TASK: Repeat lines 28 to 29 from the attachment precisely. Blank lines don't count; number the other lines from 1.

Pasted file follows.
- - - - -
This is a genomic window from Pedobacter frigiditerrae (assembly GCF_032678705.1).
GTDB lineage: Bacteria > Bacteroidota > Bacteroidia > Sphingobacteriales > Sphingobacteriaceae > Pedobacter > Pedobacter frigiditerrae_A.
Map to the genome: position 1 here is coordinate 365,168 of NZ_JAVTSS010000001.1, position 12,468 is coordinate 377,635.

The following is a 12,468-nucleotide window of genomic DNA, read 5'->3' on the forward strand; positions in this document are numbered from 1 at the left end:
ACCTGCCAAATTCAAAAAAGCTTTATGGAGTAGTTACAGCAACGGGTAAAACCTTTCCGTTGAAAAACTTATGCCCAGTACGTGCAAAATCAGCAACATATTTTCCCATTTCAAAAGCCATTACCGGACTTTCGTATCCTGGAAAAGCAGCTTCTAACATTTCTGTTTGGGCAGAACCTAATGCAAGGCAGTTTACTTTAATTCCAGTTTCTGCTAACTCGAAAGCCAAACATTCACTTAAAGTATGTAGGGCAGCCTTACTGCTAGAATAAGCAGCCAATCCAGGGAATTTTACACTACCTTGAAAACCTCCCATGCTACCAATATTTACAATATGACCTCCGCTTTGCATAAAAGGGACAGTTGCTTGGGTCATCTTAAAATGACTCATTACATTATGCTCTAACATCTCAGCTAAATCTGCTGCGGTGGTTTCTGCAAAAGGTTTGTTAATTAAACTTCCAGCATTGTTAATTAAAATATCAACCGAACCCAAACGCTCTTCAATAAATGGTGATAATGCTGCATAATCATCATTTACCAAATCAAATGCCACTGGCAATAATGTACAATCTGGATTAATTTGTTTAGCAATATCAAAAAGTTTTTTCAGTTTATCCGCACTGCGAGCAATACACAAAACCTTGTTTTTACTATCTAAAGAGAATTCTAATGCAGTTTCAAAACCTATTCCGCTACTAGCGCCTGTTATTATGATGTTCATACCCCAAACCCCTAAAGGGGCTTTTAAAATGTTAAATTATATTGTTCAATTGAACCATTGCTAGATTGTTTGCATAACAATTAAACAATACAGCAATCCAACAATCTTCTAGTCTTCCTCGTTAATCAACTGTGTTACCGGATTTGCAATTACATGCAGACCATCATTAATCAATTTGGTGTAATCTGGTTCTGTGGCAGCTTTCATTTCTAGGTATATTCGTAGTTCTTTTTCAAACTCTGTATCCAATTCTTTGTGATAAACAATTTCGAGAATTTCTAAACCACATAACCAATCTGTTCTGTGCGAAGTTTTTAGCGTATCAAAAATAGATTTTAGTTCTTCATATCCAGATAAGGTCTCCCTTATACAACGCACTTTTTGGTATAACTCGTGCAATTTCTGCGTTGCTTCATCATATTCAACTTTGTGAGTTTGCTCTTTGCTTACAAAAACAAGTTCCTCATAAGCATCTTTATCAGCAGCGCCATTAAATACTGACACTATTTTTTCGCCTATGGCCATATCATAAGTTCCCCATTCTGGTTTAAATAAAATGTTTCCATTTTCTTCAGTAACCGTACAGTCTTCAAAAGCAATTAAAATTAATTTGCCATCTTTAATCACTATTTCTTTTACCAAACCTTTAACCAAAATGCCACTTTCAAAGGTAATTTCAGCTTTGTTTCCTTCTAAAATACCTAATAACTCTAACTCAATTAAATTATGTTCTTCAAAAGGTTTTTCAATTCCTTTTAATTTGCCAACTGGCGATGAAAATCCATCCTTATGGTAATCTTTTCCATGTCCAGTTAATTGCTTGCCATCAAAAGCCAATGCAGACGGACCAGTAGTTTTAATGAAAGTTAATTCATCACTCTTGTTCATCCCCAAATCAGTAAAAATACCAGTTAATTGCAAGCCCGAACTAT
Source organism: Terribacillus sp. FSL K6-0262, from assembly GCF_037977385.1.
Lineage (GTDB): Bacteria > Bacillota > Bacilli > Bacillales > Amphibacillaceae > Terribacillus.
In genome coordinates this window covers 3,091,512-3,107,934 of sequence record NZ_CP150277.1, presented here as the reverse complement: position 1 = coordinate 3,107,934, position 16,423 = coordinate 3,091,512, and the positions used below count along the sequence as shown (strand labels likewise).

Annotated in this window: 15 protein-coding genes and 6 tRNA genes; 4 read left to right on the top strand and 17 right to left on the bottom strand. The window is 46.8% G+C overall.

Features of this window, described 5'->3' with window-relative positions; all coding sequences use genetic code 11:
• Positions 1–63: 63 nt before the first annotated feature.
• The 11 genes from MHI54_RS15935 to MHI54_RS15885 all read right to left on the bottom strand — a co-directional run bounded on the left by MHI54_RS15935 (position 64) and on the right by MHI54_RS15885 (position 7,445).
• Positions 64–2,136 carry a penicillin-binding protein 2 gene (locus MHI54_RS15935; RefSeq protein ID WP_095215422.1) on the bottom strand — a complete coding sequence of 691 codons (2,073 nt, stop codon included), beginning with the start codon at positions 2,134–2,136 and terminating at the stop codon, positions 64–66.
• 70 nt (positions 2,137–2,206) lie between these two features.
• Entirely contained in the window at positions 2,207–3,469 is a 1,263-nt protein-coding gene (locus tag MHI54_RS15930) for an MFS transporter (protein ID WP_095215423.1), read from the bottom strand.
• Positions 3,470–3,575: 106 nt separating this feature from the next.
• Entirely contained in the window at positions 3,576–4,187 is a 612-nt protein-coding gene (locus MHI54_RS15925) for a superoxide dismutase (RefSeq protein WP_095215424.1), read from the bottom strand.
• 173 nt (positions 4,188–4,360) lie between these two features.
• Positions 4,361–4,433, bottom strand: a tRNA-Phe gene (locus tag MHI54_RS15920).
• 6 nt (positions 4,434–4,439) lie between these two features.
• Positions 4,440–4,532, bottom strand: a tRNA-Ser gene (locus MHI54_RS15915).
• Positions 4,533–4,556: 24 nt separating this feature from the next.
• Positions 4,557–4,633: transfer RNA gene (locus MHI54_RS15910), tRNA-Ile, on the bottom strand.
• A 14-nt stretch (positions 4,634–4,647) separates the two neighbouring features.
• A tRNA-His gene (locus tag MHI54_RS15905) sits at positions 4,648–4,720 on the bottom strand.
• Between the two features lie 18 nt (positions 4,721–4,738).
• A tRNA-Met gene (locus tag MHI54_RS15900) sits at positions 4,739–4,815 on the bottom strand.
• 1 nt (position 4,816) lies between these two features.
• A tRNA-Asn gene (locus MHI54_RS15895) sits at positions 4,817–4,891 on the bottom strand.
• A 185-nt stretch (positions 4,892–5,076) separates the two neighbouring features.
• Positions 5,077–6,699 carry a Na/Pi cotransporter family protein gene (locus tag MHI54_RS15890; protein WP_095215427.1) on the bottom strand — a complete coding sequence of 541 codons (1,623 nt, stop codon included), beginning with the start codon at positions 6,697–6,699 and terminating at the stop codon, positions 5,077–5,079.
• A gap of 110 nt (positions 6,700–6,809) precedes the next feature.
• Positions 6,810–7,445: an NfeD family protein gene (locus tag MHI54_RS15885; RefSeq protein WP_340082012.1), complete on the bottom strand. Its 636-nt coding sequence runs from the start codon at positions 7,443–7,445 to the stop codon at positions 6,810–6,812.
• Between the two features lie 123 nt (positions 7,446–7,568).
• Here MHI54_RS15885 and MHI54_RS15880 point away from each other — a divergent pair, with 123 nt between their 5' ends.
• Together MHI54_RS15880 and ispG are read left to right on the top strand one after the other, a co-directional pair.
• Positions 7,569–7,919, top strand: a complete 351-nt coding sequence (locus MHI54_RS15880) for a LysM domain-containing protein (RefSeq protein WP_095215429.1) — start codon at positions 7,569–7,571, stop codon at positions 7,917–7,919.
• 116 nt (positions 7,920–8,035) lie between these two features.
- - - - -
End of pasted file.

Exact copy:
• 1 nt (position 4,816) lies between these two features.
• A tRNA-Asn gene (locus MHI54_RS15895) sits at positions 4,817–4,891 on the bottom strand.